Would you lay in bed for two months for an easy $24,500?
That's what researchers at France's space medical institute are hoping. They're looking for 24 fit and healthy men to spend 60 days lying on their back in bed and will pay them €16,000 (NZ$24,500) for the pleasure.
Why? Because they want to see what happens to the human body when it's completely listless. In other words, a cheap simulation to study the effects of microgravity, a state of virtual weightlessness.
"The idea of this study is to reproduce the weightlessness of the International Space Station," experiment co-ordinator Dr Arnaud Beck told French media outlet 20 Minutes.
"During the first two weeks, our scientists will do a whole series of tests and measurements on the volunteers. This will be followed by a 60-day period during which they must remain in bed, the head slightly inclined downwards at less than six degrees."
It sounds easy, but would likely be a torturous experience for the volunteers.
They will have to wash, eat, defecate and entertain themselves all while lying down for nearly two months straight.
Researchers will choose 24 candidates who do not smoke, have a body mass index between 22 and 27 and are willing to undergo rigorous training prior to starting the extreme experiment.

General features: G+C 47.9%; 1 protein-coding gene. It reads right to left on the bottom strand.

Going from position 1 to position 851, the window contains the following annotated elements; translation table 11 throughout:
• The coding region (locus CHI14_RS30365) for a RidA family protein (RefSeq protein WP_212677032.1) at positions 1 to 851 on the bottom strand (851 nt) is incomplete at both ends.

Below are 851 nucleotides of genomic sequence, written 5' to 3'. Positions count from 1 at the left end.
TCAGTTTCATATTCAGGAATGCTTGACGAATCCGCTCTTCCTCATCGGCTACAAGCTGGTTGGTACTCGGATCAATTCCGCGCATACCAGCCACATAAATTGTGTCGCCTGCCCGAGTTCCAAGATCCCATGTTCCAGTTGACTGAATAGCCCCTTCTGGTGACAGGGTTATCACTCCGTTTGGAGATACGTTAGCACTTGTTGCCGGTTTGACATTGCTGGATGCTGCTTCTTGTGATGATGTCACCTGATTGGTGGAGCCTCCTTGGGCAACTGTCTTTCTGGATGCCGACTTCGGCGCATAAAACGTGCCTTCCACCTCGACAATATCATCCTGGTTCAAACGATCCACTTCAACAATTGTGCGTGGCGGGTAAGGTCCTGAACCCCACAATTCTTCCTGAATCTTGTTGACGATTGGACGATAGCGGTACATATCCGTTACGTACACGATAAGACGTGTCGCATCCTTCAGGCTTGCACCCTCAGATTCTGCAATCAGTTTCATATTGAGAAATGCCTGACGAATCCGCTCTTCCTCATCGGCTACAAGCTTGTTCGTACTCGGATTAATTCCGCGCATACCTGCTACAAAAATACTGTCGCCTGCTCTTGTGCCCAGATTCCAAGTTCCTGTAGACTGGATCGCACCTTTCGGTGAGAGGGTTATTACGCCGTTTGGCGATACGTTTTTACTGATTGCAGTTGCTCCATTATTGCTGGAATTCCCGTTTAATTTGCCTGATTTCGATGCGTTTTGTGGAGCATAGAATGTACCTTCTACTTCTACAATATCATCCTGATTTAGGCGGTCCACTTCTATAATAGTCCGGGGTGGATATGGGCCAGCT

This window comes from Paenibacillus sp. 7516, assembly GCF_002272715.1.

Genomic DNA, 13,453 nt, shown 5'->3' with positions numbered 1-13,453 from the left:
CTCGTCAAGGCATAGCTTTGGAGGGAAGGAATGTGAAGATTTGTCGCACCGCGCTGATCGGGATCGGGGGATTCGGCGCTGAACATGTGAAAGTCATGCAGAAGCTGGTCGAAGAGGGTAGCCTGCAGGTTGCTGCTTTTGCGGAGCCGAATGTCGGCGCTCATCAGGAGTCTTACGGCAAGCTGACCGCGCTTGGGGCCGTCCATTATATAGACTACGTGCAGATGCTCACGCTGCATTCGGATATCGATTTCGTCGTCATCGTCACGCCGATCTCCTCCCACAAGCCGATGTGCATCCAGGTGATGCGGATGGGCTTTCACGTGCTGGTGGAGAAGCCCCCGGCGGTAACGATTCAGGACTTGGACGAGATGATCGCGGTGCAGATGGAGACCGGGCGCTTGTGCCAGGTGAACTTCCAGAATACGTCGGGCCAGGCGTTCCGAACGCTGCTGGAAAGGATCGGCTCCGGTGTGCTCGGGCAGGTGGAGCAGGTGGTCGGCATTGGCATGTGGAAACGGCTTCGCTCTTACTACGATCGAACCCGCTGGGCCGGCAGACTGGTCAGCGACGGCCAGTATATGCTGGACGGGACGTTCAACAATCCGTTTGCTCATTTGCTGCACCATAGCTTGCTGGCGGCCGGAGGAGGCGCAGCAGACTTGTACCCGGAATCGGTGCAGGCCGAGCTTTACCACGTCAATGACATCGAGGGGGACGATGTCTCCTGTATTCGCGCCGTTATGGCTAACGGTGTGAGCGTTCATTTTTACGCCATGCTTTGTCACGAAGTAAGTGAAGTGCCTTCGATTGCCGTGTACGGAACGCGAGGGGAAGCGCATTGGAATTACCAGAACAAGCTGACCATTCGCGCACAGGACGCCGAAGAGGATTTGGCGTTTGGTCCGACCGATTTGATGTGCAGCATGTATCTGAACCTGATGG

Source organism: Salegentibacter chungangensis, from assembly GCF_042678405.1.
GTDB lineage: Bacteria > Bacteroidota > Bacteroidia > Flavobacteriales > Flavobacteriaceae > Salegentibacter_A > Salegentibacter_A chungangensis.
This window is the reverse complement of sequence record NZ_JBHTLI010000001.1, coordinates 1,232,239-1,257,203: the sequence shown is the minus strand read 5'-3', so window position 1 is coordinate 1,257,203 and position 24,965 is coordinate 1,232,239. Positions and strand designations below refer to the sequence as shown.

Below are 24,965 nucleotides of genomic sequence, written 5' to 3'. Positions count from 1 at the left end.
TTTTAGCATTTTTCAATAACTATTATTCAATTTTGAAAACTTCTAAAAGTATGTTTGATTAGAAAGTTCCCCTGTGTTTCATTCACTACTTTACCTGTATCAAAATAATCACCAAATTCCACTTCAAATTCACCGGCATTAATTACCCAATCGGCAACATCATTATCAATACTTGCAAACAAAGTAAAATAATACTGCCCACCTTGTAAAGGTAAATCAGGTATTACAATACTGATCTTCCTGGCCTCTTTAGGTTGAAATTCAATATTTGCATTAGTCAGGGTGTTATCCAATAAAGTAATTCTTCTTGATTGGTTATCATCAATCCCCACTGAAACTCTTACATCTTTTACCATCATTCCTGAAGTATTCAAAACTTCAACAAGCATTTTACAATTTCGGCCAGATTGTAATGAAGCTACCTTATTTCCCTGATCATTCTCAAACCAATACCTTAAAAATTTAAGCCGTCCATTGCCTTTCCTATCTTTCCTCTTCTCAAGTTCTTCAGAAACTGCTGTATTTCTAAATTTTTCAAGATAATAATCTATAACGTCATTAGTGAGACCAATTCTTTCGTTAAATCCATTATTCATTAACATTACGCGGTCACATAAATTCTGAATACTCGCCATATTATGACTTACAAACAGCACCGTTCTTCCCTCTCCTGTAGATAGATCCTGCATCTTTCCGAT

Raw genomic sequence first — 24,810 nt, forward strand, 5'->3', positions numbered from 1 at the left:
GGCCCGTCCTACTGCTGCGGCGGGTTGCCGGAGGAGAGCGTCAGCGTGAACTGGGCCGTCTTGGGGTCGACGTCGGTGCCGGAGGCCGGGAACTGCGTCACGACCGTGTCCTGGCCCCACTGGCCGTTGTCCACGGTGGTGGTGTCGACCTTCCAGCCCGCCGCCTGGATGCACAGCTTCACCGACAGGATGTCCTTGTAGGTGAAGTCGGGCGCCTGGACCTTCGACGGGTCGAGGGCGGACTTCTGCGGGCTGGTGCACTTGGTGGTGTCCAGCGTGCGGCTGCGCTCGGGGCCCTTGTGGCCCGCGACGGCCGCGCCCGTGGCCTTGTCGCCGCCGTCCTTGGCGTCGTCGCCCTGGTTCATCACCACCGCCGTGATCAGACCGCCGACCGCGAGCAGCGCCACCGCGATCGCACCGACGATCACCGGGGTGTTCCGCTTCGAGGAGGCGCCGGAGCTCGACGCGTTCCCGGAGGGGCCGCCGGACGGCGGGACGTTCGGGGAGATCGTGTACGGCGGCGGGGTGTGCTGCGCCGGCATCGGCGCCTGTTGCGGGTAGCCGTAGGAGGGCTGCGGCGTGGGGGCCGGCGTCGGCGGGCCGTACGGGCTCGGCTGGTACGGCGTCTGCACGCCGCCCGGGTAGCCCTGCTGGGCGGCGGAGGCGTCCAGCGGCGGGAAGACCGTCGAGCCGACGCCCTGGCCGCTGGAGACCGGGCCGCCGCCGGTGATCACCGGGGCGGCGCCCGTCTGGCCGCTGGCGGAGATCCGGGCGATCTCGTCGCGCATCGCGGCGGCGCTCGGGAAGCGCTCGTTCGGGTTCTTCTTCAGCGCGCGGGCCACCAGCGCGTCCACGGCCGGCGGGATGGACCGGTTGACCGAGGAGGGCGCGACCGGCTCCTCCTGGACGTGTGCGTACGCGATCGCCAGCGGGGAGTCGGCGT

As humanity lurches towards the ambitious goal of spending more time in space, and eventually colonising another planet, many space agencies have increased their research on the physical and psychological impact such an eventuality would have on us.
NASA environmentalist Carmel Johnston recently finished a year residing inside a cramped dome with five other scientists in a year-long mission to mimic the conditions of living on Mars.
"As every family knows you don't always get along all the time. We had plenty of arguments during the year," she told news.com.au in February. "Working though that just to figure out how to get along just to get to the next stage was really important."
Fellow NASA scientist Scott Kelly recently returned from a record-breaking year-long stint in space, where he had to exercise more than 700 hours and drink 730 litres of recycled sweat and urine to keep his bones, muscles and heart from deteriorating.
Since his return, scientists have been conducting experiments comparing his DNA and certain health markers to that of his identical twin brother, who stayed on Earth.
So far, the results have highlighted the serious stress of a long-term life at zero-gravity.